Joan “the Lame” of Burgundy, Queen of France (c.1293-12 December 1349) Daughter of Robert II, Duke of Burgundy and Agnes of France. Her sister, Blanche, also died of the plague. Another sister, Margaret was the first wife of King Louis X of France, and mother of Queen Joan II of Navarre, who also died of the plague. Joan married Philip of Valois in 1313 and had nine children. In 1328, on the death of King Charles IV of France, the main Capetian line died out, and her husband was now the most senior member of the dynasty, and he succeeded as King Philip VI of France since the French throne could not be inherited through female lines. Joan was known as “the lame” because of a deformity, which was considered a mark of evil. Despite this, she was very politically influential and acted as regent when her husband was on campaigns during the Hundred Year’s War. Her daughter-in-law, Bonne of Bohemia died of the plague in September 1349, and Joan followed her three months later.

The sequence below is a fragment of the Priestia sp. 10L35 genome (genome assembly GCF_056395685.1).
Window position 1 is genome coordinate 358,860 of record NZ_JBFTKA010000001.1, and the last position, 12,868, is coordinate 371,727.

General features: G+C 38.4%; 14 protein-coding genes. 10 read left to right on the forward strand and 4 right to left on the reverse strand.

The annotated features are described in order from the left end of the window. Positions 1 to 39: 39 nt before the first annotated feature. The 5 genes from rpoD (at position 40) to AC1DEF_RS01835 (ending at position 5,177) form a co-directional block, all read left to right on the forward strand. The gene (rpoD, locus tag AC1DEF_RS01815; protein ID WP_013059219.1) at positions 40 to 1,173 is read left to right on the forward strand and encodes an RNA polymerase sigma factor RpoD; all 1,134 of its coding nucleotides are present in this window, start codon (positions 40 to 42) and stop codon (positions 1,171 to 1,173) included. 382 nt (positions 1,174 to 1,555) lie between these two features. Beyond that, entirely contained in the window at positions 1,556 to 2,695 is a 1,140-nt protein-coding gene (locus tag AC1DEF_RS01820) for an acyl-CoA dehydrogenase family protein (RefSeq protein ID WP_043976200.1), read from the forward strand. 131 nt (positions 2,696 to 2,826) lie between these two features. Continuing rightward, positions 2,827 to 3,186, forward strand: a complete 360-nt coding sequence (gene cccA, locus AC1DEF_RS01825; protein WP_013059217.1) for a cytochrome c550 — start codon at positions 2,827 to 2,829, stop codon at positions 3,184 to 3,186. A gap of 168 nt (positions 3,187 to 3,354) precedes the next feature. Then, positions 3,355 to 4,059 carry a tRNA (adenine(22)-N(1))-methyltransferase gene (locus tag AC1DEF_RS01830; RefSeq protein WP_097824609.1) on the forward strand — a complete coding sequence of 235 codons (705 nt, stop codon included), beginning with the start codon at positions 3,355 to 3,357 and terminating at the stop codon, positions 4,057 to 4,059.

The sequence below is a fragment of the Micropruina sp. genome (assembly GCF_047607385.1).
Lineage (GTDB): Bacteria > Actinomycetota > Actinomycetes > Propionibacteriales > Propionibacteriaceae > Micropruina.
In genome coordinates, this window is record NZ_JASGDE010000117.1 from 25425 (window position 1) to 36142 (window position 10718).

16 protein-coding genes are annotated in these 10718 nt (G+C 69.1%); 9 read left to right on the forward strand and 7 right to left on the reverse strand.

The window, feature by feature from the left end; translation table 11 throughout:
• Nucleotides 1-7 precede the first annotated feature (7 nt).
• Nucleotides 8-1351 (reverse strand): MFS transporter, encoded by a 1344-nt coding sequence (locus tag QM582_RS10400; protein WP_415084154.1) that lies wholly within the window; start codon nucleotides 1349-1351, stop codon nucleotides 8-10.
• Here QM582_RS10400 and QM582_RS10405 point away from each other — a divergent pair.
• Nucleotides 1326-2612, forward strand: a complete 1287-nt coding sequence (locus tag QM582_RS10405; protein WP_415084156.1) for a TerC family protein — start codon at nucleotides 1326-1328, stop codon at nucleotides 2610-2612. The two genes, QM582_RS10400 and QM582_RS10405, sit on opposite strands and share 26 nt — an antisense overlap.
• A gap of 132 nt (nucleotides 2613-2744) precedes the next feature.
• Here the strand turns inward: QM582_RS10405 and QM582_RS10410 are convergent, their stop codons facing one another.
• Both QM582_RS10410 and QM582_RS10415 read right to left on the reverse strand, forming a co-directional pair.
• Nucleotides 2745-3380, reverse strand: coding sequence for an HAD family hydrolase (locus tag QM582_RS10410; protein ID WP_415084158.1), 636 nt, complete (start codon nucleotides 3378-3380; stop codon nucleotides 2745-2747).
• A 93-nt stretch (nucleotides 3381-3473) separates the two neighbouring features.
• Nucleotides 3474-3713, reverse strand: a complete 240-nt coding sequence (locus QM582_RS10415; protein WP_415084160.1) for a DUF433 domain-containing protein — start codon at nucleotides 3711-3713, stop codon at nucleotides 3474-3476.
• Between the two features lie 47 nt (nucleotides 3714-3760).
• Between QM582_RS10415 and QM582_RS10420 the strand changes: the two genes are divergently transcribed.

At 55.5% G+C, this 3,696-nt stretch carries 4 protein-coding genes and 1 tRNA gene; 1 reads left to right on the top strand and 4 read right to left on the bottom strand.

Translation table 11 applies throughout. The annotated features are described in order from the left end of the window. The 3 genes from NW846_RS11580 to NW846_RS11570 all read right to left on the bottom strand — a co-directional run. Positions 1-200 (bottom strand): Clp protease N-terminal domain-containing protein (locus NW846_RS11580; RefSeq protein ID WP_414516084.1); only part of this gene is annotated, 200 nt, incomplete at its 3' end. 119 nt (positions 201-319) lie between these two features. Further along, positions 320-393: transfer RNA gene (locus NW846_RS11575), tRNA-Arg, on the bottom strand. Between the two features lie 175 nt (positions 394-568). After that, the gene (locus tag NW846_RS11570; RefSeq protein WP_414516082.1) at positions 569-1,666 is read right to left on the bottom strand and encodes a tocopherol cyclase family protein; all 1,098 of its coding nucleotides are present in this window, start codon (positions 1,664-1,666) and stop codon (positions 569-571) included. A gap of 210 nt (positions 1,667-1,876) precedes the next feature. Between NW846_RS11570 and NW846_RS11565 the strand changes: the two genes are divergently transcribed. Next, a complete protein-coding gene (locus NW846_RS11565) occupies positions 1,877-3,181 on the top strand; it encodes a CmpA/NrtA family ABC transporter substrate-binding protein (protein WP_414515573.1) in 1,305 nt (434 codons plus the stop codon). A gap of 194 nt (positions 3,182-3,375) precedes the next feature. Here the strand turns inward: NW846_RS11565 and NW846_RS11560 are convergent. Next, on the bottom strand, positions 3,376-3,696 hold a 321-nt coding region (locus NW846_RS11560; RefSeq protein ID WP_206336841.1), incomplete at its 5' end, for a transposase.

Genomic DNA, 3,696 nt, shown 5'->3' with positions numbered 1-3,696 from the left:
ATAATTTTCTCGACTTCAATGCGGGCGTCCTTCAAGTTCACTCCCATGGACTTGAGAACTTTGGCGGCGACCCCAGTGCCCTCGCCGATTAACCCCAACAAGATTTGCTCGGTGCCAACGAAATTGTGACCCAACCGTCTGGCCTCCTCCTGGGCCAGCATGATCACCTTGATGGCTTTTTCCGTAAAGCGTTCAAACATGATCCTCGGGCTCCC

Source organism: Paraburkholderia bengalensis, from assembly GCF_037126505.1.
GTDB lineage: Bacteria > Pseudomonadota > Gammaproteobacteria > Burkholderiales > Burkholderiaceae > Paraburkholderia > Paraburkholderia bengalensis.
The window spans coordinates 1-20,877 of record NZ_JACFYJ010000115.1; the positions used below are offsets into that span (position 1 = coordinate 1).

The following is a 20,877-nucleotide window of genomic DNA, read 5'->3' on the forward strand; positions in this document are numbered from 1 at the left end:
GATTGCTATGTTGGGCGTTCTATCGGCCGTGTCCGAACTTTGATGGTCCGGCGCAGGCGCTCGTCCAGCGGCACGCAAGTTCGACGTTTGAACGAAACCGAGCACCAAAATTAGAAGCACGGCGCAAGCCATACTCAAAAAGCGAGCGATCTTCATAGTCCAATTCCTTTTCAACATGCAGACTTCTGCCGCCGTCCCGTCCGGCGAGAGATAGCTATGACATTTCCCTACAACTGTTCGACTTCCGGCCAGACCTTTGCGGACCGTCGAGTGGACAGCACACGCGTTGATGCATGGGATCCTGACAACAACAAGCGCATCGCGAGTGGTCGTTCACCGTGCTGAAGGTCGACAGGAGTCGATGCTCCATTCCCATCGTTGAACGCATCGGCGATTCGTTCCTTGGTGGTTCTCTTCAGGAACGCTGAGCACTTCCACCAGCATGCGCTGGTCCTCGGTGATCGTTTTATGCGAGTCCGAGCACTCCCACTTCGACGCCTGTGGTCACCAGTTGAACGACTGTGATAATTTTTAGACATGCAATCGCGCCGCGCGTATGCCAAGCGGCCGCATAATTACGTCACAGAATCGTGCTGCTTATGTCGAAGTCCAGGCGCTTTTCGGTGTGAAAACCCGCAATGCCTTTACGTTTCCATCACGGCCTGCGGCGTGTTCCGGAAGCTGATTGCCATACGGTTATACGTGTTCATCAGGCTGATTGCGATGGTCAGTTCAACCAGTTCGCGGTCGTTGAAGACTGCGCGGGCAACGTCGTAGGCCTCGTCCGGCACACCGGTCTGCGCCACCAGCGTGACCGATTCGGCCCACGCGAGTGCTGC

Elizabeth of Carinthia, Queen of Sicily (c.1298-c.1352) Daughter of Otto III, Duke of Carinthia and Euphemia of Legnica. In 1322, she married Peter of Sicily, who became King Peter II of Sicily in 1337. Together they had nine children. Peter died in 1342, and Elizabeth, along with her brother-in-law, John were regents of Sicily for her four-year-old son, Louis. In 1348, John died from the plague, and Elizabeth became the main regent. Elizabeth died during an outbreak of plague in Sicily, in as early as 1349/50 or as late as 1352. Her oldest daughter Constance succeeded her as regent. Both Constance and Louis also died from the plague in October 1355.